Tag-Archive for ◊ Daily Telegraph ◊

Author:
• Saturday, October 30th, 2010

Diana Evans was born in London but lived part of her childhood in Lagos, Nigeria. She studied Media at the University of Sussex and obtained a Masters degree in creative writing from the University of East Anglia.

She was a dancer before turning to journalism as a feature writer and critic for Marie Claire, The Independent, The Observer, The Guardian and The Daily Telegraph.

Diana Evans’ first novel 26 a, published in 2005, won the Orange Award for New Writers in the same year and received a nomination for the Guardian First Book Award. She was also short listed for the Whitbread First Novel and Commonwealth Best First Book Awards.

26 a has been translated into several languages. The Wonder, published in 2009, is Diana Evans second novel. Diana Evans lives in London, England.

26 a, Diana Evan’s first novel dedicated to her twin sister, Paula, is semi autobiographical, having lived the loss of Paula, who committed suicide in 1998 while a young adult. The story takes place mainly in Neasden, London and partly in Nigeria.

26 Waifer Avenue, Neasden, in North West London is the home of the Hunter family. 26 a is the loft where the identical twin-children and soul mate, Georgia and Bessi Hunter live and chose to barricade themselves from the outside world. They created their own haven where nobody was allowed in without knocking and where they could discuss important matters without interference.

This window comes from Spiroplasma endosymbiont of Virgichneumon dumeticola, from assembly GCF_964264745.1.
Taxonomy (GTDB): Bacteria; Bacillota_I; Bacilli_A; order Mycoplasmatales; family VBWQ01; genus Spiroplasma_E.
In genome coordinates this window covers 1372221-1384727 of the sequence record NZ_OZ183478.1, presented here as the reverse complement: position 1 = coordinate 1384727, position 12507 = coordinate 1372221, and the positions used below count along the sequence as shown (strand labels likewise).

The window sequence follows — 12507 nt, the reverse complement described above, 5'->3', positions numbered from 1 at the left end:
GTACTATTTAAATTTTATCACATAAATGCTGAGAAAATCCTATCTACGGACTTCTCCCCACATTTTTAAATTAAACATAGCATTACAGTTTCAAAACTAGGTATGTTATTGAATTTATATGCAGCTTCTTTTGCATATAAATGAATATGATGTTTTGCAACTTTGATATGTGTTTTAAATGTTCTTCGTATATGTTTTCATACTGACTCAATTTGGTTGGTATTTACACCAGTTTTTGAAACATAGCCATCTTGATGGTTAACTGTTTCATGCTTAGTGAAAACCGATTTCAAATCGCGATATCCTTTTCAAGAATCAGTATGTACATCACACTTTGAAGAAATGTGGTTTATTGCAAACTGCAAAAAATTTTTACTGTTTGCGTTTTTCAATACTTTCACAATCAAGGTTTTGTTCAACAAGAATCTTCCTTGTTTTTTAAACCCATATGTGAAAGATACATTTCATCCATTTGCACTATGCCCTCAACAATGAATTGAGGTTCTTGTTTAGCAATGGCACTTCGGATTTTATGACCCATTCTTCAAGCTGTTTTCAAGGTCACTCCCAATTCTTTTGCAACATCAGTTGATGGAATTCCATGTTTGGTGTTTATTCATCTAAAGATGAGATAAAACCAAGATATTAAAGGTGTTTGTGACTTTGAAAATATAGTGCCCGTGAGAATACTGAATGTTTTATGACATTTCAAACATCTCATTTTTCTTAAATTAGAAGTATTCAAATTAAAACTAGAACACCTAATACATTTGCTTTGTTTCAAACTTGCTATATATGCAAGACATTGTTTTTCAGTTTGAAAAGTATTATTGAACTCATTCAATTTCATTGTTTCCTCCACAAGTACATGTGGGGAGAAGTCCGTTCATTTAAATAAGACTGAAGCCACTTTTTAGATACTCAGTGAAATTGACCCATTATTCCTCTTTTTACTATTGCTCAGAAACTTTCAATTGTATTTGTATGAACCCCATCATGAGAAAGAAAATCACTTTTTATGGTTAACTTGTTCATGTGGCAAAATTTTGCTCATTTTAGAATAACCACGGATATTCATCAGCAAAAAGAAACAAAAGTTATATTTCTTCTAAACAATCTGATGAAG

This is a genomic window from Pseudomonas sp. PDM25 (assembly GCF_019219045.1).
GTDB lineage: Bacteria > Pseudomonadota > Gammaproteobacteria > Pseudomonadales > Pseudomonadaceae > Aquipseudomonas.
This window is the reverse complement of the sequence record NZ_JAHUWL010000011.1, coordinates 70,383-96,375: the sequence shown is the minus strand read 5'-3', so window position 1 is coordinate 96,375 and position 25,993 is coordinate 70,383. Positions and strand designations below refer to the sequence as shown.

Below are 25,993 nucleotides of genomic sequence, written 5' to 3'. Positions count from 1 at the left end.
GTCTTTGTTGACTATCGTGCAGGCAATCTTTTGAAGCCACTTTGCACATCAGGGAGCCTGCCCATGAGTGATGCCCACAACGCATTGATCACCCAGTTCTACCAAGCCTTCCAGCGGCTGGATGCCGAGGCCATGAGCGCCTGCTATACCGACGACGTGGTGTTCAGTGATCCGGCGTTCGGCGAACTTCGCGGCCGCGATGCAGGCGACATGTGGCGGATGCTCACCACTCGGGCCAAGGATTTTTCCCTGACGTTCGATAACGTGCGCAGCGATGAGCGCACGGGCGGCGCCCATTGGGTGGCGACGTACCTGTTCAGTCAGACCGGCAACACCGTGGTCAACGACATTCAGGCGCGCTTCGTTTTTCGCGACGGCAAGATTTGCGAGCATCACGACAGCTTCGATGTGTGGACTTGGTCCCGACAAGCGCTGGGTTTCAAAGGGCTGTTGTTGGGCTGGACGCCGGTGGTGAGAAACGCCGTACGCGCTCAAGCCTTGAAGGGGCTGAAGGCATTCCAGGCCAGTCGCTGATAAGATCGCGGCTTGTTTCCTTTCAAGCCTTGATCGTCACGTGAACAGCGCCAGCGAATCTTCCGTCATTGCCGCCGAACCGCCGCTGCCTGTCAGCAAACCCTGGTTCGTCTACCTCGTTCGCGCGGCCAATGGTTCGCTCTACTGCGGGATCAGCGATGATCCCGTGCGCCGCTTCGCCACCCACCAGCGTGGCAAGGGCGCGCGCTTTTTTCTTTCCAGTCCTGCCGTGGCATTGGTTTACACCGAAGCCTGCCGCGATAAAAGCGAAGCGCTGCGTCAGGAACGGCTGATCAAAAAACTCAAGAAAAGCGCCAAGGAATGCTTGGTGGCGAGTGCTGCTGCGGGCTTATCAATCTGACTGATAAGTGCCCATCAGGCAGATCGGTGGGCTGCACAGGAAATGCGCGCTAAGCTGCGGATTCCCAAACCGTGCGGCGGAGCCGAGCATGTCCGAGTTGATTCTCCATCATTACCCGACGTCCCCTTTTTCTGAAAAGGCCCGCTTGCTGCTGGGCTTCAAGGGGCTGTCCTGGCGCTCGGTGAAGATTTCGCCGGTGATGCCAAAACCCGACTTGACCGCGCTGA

They managed to secure their den from the oppressive atmosphere down below, in the house, with their homesick, melancholic, Nigerian mother, Ida, who discourses with “spirits” and their depressed, English, alcoholic father, Aubrey, who hasn’t learned “how to master his demons” and who turns from Dr Jekyll into Mr Hyde, when he is drunk. Their elder sister Bel nurtured them and their younger sister, Kemy, was eager to become part of their secluded world as their third twin.

They built a childhood universe of make believe, where they felt they could fulfil their innocent dreams. Unfortunately, reality caught up with them as they became adults. They had to learn to break the unbreakable bond, their dependent magical relationship and grow apart by accepting that the “twoness” becomes a “oneness”.

A nostalgic, moving, bittersweet tale about searching for personal as well as cultural identity, skillfully written with a great deal of feeling and sensitivity. The poignantly dark, supernatural ending to the story creates a link to the emotionally two petrified furies of the beginning of the novel and contrast with the humoristic narration in between.

In the Observer issue of 6th February 2005, Diana Evans wrote under “My other half”, “A personal essay on twinness”, how after the suicide of her twin sister Paula, Diana felt her sister’s presence haunting her everywhere she went, even in her dreams. She was even speaking at times like her sister with the same voice, finding herself laughing the same way, which made her feel spooky.